These primitives have a natural correspondence with version control systems that snapshot the world like
SVN. Focusing on SVN for a moment:
- The current continuation is the transformation of repository state that you're working on. It's the diff you're creating.
- For commits, each revision created by commit is a marker, so we model this with reset.
- Checking out an older revision, or reverting changes, corresponds to a shift. We discard the current continuation and move back to a marker created by a specific reset.
- Updating consists of having the client copy learn the current state of the continuation on the server and applying it to the local copy.
- Starting a branch corresponds to a reset.
- Merging two branches is a bit trickier I suspect. I haven't worked out all the details sufficiently to convince myself I have it right, but here is how I think this case works. The merge first shifts to each of the markers and then combines those two continuations into one future. The part that seems weird to me about this, is that I haven't really seen examples of delimited continuations were the continuation of two different markers (prompts) were combined.
Now, if you accept the above it gives us some intuition to build on. Although my correspondence is terribly informal at the moment, if we took some time to make it formal by working out enough details to model it in, say, Haskell, then we'd have a nice formal backing for how SVN works. I think the above model applies equally well to git, but I'm not confident with git's model.
One insight the above gives, is that the way merging works is not described by the continuations in general. It's up to the exact combining function to determine the merge. We know that an automatic merge can fail in practice due to things like conflicts between the changes in the branches. So, in the SVN implementation considerable work has gone into implementing logic for creating the proper continuation.
Now, in general when a merge, or update, is performed human intervention may be required. This typically happens when the changes are in conflict. What this means for our model is that in general the creation of the continuation requires knowledge outside of our model. What does that correspond to? Well, it's essentially saying that calculating the correct continuation to resolve the merge is non-deterministic!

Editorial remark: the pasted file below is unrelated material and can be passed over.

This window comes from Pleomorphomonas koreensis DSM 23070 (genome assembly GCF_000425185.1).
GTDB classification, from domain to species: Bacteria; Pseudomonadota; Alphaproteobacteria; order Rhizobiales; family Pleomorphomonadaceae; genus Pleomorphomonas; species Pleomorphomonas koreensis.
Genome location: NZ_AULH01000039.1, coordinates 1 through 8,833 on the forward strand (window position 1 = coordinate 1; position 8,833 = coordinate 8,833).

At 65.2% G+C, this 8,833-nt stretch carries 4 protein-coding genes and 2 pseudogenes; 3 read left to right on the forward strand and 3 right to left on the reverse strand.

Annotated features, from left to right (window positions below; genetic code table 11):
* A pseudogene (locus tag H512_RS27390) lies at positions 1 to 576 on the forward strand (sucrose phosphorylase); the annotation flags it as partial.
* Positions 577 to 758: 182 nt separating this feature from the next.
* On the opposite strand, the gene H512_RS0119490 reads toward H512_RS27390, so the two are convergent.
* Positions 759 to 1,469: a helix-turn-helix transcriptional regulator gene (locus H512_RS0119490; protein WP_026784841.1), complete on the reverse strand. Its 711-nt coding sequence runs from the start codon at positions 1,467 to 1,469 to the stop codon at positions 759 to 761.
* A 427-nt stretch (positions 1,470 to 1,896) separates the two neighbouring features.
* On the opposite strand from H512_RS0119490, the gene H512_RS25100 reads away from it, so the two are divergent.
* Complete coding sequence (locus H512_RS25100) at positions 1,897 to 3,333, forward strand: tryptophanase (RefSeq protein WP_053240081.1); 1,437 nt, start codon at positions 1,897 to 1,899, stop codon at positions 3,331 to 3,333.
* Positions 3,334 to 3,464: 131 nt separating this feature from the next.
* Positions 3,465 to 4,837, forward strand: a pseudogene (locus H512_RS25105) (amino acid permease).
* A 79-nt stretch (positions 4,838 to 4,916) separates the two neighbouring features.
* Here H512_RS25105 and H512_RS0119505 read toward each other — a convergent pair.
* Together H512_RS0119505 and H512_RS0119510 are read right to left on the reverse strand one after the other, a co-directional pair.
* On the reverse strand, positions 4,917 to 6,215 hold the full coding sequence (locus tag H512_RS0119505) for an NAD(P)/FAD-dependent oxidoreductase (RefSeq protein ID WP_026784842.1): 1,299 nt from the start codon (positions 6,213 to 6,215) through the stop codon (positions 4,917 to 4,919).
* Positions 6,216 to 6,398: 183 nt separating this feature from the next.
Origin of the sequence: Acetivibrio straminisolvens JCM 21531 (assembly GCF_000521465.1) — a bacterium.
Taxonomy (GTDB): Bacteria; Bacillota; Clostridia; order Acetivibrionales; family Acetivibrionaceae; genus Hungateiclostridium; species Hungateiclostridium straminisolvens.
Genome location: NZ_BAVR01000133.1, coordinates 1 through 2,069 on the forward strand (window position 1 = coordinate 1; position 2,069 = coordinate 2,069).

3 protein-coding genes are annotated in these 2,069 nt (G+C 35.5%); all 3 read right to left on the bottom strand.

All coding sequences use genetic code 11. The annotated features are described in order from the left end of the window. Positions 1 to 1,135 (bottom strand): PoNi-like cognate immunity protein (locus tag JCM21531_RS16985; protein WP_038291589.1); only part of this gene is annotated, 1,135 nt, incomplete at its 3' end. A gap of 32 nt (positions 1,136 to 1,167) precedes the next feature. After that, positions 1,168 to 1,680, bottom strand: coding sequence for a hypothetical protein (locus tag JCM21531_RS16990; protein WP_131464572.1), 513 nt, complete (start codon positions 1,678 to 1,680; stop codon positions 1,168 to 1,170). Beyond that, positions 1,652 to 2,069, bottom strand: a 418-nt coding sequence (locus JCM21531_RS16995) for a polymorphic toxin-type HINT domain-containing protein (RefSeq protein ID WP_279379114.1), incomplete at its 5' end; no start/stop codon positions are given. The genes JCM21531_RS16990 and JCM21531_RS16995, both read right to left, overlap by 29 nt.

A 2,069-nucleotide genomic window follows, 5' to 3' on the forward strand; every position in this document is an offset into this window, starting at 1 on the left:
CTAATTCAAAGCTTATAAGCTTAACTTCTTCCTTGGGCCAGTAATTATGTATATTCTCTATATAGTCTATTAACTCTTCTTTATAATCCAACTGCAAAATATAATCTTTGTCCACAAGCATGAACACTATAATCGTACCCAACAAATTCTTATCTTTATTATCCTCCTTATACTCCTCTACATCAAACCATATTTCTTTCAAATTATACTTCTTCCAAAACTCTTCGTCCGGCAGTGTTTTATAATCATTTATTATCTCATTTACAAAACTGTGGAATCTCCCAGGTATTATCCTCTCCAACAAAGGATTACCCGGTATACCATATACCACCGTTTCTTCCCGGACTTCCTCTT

In other words, this continuation view of version control gives us a rigorous way to talk about our intuition. Of course we can easily tell that merging is going to require human intervention without needing to study delimited continuations, but this framework of reasoning now gives us a more mathematical way to say it.
The next question is: How does the delimited continuation model of vcs apply to Darcs?
So far I'm not sure. I suspect, without working through the details, that in Darcs, every time you record a patch multiple resets happen, instead of just one. The model really breaks down for Darcs because you can seemingly visit points in "history" that did not exist when the patches were created, but they are valid repository states.
For example, imagine a repository that only exists locally. You create a sequence of patches. Now, take a patch in the middle that can be commuted to the end of the patch sequence. Doing so has not created a new repository state; so far this is fine with the above model as no new markers need to be created. Suppose we remove the patch from the end of the patch sequence. This is exactly how darcs unpull works. The funny thing is, we've now created a state that never existed previously. So in the delimited continuation model, what marker did we just shift to?
I don't know the answer yet, but I think it's an interesting question. I suspect there are multiple "correct" answers, but that only some answers will yield elegant and robust models here.